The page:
Monday, July 03, 2006

DAILY WAR NEWS FOR MONDAY, JULY 3, 2006 Cared for by his mother, Amir Ahmed, 10, suffers serious burns from a roadside bomb attack on a popular produce market, Monday, July 3, 2006, at the Yarmouk Hospital in Baghdad, Iraq. Ahmed was injured in a road side bomb that exploded in a popular market in Mahmoudiya, just south of Baghdad, killing three civilians and injuring 21 others. (AP Photo/Khalid Mohammed) Bring 'em On. Marine dies due to enemy action in Anbar. Bring 'em On. Soldier killed by explosion during combat patrol north of Baghdad. SECURITY INCIDENTS Car bomb apparently targeting police patrol in Mosul kills 5, injures 28, mostly civilians. Gunmen in Najaf kill two women and a teenage girl in an alleged brothel in Najaf. U.S. troops round up, hold for up to 2 days, and question 450 men in Bishkan, a village north of Baghdad. U.S. military spokesman Major Will Willhoite said they were looking for foreign fighters. Mayor says they arrested all the men in the town, including teenage boys. Mortar attack kills four, injures 14 in the market of Mahmoudiya town, south of Baghdad. Note: This is the town where U.S. troops allegedly commited a rape-murder. See below. KUNA also has: Iraqi police and U.S. forces killed one insurgent and detained 15 others after being attacked on Saturday night in central Baghdad, the U.S. military said. Reuters also has: NEWS AND IN-DEPTH REPORTING Previously unknown Shiite group claims attacks on U.S. forces
BEIRUT, July 2 (Reuters) - A previously unknown Shi'ite Muslim group said it was behind "recent attacks" against U.S.-led forces in Iraq but vowed not to target Iraqis, according to a videotape aired on Lebanese television on Sunday. The militant group, calling itself the Muslim Resistance in Iraq, said in a statement accompanying the video that its attacks aimed "to free Iraq from foreign occupation". It said the United States, Britain, and their allies "have occupied our land, looted our wealth and shed our blood". Privately owned New TV did not say how it obtained the video, which shows attacks against U.S. troops, with a song praising the Shi'ites' courage in the background. One scene shows wounded soldiers lying on the ground after a a bomb attack against their tank. Another shows the group aborting an attack to avoid casualties among Iraqi civilians. The tape's authenticity could not be immediately verified. "We stress that any operation targeting civilians is a grave sin and a crime," said the statement, dated June 20. "Members of the Iraqi army, police and security forces are our sons, brothers and loved ones ... and government employees are our brothers and loved ones too."
Read in Full Sunni front continues boycott of parliament. Iraq Government's "Most Wanted" list is long on Baathists, short on Jihadists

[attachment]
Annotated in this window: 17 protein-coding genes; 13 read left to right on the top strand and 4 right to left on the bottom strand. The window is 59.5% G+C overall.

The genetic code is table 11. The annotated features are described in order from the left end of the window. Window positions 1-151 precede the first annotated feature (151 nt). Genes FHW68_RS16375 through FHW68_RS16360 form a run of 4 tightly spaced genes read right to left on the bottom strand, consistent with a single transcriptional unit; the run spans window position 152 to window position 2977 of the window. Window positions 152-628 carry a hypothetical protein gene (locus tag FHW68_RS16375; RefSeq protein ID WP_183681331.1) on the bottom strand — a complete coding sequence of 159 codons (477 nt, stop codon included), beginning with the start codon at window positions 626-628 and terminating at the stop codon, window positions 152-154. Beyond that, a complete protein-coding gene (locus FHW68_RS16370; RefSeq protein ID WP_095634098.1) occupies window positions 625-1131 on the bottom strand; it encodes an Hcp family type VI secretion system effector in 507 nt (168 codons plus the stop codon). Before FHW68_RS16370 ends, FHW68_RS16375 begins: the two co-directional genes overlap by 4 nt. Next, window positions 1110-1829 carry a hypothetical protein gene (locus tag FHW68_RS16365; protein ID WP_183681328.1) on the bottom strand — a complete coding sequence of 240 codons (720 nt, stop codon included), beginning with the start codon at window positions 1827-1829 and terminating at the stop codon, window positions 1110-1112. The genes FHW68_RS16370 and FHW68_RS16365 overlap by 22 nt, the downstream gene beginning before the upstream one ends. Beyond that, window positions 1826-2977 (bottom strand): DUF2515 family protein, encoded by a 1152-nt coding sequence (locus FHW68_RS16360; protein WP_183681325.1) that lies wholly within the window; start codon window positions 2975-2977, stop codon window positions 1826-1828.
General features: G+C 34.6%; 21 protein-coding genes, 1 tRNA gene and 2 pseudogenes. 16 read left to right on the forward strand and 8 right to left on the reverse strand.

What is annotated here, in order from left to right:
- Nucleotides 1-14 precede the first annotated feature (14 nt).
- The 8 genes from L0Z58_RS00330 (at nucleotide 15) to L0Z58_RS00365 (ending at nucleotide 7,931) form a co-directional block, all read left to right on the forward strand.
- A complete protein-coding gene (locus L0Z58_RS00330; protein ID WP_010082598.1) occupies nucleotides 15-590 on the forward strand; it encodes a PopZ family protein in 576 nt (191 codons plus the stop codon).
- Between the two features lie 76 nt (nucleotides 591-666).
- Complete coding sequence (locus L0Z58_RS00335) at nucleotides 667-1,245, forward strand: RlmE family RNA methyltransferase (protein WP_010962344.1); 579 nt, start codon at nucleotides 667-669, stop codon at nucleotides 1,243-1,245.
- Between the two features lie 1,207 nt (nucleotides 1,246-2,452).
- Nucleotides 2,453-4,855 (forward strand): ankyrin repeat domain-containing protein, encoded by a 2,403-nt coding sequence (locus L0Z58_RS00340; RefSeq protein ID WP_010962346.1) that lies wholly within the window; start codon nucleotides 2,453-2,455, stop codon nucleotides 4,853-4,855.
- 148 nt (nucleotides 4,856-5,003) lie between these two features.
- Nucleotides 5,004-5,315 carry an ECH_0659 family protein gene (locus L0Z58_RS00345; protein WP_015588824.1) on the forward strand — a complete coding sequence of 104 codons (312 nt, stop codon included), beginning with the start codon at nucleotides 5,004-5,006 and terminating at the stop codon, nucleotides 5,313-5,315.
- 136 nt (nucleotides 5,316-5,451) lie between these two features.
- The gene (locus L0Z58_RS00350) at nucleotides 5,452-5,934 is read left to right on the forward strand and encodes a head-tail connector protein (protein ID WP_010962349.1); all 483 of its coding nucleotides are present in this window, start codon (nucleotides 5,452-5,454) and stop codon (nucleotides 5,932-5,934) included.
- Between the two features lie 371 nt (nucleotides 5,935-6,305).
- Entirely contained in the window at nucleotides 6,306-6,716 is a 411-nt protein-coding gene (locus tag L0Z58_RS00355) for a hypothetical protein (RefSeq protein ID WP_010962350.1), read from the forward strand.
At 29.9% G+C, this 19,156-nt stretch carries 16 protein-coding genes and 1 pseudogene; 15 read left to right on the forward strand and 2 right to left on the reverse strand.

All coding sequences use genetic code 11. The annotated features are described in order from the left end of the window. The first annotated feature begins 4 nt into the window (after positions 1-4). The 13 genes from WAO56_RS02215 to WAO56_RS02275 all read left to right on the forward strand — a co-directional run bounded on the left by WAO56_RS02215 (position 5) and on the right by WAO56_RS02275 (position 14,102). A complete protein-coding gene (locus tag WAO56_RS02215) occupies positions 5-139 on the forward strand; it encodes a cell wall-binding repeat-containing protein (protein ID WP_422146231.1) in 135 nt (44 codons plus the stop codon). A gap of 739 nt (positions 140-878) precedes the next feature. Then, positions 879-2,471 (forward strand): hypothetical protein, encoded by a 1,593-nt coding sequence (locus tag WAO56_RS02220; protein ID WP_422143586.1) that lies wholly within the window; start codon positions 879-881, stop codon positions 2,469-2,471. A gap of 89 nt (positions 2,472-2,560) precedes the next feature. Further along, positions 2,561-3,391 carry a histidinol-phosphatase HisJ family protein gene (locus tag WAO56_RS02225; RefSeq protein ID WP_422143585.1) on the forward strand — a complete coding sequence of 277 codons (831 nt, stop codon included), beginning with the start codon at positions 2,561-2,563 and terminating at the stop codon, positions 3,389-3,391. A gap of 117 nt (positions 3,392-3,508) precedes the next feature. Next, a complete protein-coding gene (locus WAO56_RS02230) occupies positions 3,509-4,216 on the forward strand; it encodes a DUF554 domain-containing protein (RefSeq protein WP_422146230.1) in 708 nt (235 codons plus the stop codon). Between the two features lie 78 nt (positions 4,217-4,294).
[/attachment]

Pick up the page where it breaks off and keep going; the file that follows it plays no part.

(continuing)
By Bushra Juhi, Associated Press | July 3, 2006 BAGHDAD -- Saddam Hussein's wife and eldest daughter are among 41 people on the Iraqi government's most wanted list, along with the new leader of Al Qaeda in Iraq, a top official announced yesterday. National security adviser Mouwafak al-Rubaie also said the former Al Qaeda boss, Abu Musab al-Zarqawi, had been buried secretly in Baghdad despite his family's demand that the body be returned to Jordan. Zarqawi died June 7 from a US airstrike northeast of Baghdad. Rubaie told reporters the government was releasing the most wanted list ``so that our people can know their enemies." Hussein's wife, Sajida Khairallah Tulfah, was number 17, just behind the ousted leader's eldest daughter, Raghad. Sajida is believed to be in Qatar, and Raghad lives in Jordan, where she was given refuge by King Abdullah II. ``We have contacted all the neighboring countries and they know what we want. Some of these countries are cooperating with us," Rubaie said. ``We will chase them inside and outside Iraq. We will chase them one after the other." Iraqi officials have long alleged that Hussein's relatives who fled the country have been financing insurgent groups linked to the former ruling Baath party. Raghad has played a leading role in organizing her father's legal defense against charges stemming from his 23-year rule. The number 1 spot on the list went to Izzat Ibrahim al-Douri, formerly Hussein's top lieutenant and the highest-ranking regime figure to elude capture. The US has offered $10 million for Douri, who is alleged to be among the key organizers of the insurgency. Although US and Iraqi officials often draw attention to religious extremists in the insurgency, such as the members of Al Qaeda in Iraq, most of those on the list had close links to Hussein's regime. They include Baath party leaders, intelligence officials, and Republican Guard officers. Number 30 on the list is Abu Ayyub al-Masri, also known as Abu Hamza al-Muhajer, who was endorsed by Osama bin Laden as leader of Al Qaeda's operations in Iraq in an audiotape posted Saturday on the Internet. The government offered a $50,000 reward for Masri. Last week, the US administration approved a reward up to $5 million for Masri, who is believed to be Egyptian.